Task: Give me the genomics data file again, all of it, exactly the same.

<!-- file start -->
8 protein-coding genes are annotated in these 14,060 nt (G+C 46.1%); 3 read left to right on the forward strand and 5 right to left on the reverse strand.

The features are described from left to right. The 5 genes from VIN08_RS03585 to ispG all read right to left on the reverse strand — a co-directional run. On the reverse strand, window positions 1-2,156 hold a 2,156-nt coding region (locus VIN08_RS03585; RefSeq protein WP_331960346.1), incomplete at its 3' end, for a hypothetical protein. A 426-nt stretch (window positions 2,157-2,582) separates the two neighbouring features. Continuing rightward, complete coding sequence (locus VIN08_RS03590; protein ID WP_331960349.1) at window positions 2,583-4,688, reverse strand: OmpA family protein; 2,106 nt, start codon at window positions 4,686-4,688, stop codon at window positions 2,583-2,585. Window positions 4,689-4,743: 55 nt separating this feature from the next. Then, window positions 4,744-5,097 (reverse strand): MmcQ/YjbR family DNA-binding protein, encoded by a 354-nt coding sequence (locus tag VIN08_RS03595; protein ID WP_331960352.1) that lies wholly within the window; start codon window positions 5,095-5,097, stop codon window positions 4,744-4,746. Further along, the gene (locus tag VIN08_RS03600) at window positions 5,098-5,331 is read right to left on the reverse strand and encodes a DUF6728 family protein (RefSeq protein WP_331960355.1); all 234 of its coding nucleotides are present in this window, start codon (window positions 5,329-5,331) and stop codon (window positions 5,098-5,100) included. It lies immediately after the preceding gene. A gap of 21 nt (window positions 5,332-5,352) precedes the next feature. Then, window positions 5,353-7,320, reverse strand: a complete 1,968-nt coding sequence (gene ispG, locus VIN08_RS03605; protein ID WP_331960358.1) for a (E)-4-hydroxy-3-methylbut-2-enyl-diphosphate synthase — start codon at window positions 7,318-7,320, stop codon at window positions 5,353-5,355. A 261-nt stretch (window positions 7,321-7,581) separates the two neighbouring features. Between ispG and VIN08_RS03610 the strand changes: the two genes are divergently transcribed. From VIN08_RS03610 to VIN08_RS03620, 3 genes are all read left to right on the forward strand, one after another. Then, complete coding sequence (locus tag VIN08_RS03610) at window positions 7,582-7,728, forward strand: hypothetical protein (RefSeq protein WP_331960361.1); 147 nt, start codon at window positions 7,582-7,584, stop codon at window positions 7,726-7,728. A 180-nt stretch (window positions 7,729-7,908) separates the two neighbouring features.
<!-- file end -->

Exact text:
8 protein-coding genes are annotated in these 14,060 nt (G+C 46.1%); 3 read left to right on the forward strand and 5 right to left on the reverse strand.

The features are described from left to right. The 5 genes from VIN08_RS03585 to ispG all read right to left on the reverse strand — a co-directional run. On the reverse strand, window positions 1-2,156 hold a 2,156-nt coding region (locus VIN08_RS03585; RefSeq protein WP_331960346.1), incomplete at its 3' end, for a hypothetical protein. A 426-nt stretch (window positions 2,157-2,582) separates the two neighbouring features. Continuing rightward, complete coding sequence (locus VIN08_RS03590; protein ID WP_331960349.1) at window positions 2,583-4,688, reverse strand: OmpA family protein; 2,106 nt, start codon at window positions 4,686-4,688, stop codon at window positions 2,583-2,585. Window positions 4,689-4,743: 55 nt separating this feature from the next. Then, window positions 4,744-5,097 (reverse strand): MmcQ/YjbR family DNA-binding protein, encoded by a 354-nt coding sequence (locus tag VIN08_RS03595; protein ID WP_331960352.1) that lies wholly within the window; start codon window positions 5,095-5,097, stop codon window positions 4,744-4,746. Further along, the gene (locus tag VIN08_RS03600) at window positions 5,098-5,331 is read right to left on the reverse strand and encodes a DUF6728 family protein (RefSeq protein WP_331960355.1); all 234 of its coding nucleotides are present in this window, start codon (window positions 5,329-5,331) and stop codon (window positions 5,098-5,100) included. It lies immediately after the preceding gene. A gap of 21 nt (window positions 5,332-5,352) precedes the next feature. Then, window positions 5,353-7,320, reverse strand: a complete 1,968-nt coding sequence (gene ispG, locus VIN08_RS03605; protein ID WP_331960358.1) for a (E)-4-hydroxy-3-methylbut-2-enyl-diphosphate synthase — start codon at window positions 7,318-7,320, stop codon at window positions 5,353-5,355. A 261-nt stretch (window positions 7,321-7,581) separates the two neighbouring features. Between ispG and VIN08_RS03610 the strand changes: the two genes are divergently transcribed. From VIN08_RS03610 to VIN08_RS03620, 3 genes are all read left to right on the forward strand, one after another. Then, complete coding sequence (locus tag VIN08_RS03610) at window positions 7,582-7,728, forward strand: hypothetical protein (RefSeq protein WP_331960361.1); 147 nt, start codon at window positions 7,582-7,584, stop codon at window positions 7,726-7,728. A 180-nt stretch (window positions 7,729-7,908) separates the two neighbouring features.